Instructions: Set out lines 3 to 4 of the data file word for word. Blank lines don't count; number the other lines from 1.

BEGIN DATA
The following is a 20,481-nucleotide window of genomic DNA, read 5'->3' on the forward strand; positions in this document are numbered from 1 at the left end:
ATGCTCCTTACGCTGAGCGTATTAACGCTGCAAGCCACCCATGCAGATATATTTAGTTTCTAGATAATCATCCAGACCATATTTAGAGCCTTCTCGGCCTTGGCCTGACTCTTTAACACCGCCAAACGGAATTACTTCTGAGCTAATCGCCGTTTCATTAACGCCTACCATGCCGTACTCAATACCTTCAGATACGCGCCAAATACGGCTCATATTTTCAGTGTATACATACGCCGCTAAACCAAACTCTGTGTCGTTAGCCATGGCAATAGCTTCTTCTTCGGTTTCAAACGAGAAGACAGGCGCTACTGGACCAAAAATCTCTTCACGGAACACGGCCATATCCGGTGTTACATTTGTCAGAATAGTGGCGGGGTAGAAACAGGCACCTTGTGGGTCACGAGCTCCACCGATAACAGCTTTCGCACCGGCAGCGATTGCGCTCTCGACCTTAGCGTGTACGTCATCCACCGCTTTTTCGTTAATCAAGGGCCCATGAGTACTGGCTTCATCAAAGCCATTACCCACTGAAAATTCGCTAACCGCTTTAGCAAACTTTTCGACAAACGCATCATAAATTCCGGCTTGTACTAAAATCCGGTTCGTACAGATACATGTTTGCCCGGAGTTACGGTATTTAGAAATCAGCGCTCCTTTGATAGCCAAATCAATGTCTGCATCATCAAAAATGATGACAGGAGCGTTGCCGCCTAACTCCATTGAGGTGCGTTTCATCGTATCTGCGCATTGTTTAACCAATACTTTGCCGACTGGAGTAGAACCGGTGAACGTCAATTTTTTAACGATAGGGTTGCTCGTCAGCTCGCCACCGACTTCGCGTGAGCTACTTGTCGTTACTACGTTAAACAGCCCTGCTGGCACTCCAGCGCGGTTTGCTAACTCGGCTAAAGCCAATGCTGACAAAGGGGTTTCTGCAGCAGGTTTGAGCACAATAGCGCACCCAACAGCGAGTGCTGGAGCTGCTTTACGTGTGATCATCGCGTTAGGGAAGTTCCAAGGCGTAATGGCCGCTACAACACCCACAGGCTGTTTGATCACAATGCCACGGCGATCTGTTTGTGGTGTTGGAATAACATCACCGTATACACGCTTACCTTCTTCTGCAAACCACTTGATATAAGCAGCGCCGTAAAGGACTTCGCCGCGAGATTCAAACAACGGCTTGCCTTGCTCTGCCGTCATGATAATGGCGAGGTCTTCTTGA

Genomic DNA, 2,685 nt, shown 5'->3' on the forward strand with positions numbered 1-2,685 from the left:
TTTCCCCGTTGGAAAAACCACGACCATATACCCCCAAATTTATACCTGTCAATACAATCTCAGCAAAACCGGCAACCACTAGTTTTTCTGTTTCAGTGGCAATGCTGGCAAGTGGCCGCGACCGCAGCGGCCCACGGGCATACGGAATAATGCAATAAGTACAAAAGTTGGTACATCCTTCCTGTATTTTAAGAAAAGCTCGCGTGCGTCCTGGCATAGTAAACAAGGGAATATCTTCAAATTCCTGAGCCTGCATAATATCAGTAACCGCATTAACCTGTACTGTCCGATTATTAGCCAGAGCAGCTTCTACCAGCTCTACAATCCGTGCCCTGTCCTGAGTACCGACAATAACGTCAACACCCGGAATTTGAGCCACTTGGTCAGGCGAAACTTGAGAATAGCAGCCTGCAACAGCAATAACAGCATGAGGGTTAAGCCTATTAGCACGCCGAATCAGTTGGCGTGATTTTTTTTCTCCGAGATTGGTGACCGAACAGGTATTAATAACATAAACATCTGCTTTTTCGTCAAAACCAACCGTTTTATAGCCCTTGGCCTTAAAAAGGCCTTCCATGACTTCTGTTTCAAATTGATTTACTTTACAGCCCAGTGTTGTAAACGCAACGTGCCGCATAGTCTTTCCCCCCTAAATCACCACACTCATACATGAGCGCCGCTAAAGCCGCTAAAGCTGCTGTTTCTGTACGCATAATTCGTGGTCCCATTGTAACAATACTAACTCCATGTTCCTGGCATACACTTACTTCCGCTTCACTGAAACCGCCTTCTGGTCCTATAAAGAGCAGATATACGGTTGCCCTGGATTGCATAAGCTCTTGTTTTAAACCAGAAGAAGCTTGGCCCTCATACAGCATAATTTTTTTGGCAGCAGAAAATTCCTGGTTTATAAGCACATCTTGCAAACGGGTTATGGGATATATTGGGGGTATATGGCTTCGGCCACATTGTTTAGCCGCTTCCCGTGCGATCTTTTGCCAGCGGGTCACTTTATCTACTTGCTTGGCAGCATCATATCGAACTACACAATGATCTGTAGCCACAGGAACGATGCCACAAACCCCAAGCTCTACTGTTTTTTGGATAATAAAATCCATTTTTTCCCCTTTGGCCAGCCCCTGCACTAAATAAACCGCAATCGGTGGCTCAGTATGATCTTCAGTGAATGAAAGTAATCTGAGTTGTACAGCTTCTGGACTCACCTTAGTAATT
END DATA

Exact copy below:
Genomic DNA, 2,685 nt, shown 5'->3' on the forward strand with positions numbered 1-2,685 from the left:
TTTCCCCGTTGGAAAAACCACGACCATATACCCCCAAATTTATACCTGTCAATACAATCTCAGCAAAACCGGCAACCACTAGTTTTTCTGTTTCAGTGGCAATGCTGGCAAGTGGCCGCGACCGCAGCGGCCCACGGGCATACGGAATAATGCAATAAGTACAAAAGTTGGTACATCCTTCCTGTATTTTAAGAAAAGCTCGCGTGCGTCCTGGCATAGTAAACAAGGGAATATCTTCAAATTCCTGAGCCTGCATAATATCAGTAACCGCATTAACCTGTACTGTCCGATTATTAGCCAGAGCAGCTTCTACCAGCTCTACAATCCGTGCCCTGTCCTGAGTACCGACAATAACGTCAACACCCGGAATTTGAGCCACTTGGTCAGGCGAAACTTGAGAATAGCAGCCTGCAACAGCAATAACAGCATGAGGGTTAAGCCTATTAGCACGCCGAATCAGTTGGCGTGATTTTTTTTCTCCGAGATTGGTGACCGAACAGGTATTAATAACATAAACATCTGCTTTTTCGTCAAAACCAACCGTTTTATAGCCCTTGGCCTTAAAAAGGCCTTCCATGACTTCTGTTTCAAATTGATTTACTTTACAGCCCAGTGTTGTAAACGCAACGTGCCGCATAGTCTTTCCCCCCTAAATCACCACACTCATACATGAGCGCCGCTAAAGCCGCTAAAGCTGCTGTTTCTGTACGCATAATTCGTGGTCCCATTGTAACAATACTAACTCCATGTTCCTGGCATACACTTACTTCCGCTTCACTGAAACCGCCTTCTGGTCCTATAAAGAGCAGATATACGGTTGCCCTGGATTGCATAAGCTCTTGTTTTAAACCAGAAGAAGCTTGGCCCTCATACAGCATAATTTTTTTGGCAGCAGAAAATTCCTGGTTTATAAGCACATCTTGCAAACGGGTTATGGGATATATTGGGGGTATATGGCTTCGGCCACATTGTTTAGCCGCTTCCCGTGCGATCTTTTGCCAGCGGGTCACTTTATCTACTTGCTTGGCAGCATCATATCGAACTACACAATGATCTGTAGCCACAGGAACGATGCCACAAACCCCAAGCTCTACTGTTTTTTGGATAATAAAATCCATTTTTTCCCCTTTGGCCAGCCCCTGCACTAAATAAACCGCAATCGGTGGCTCAGTATGATCTTCAGTGAATGAAAGTAATCTGAGTTGTACAGCTTCTGGACTCACCTTAGTAATT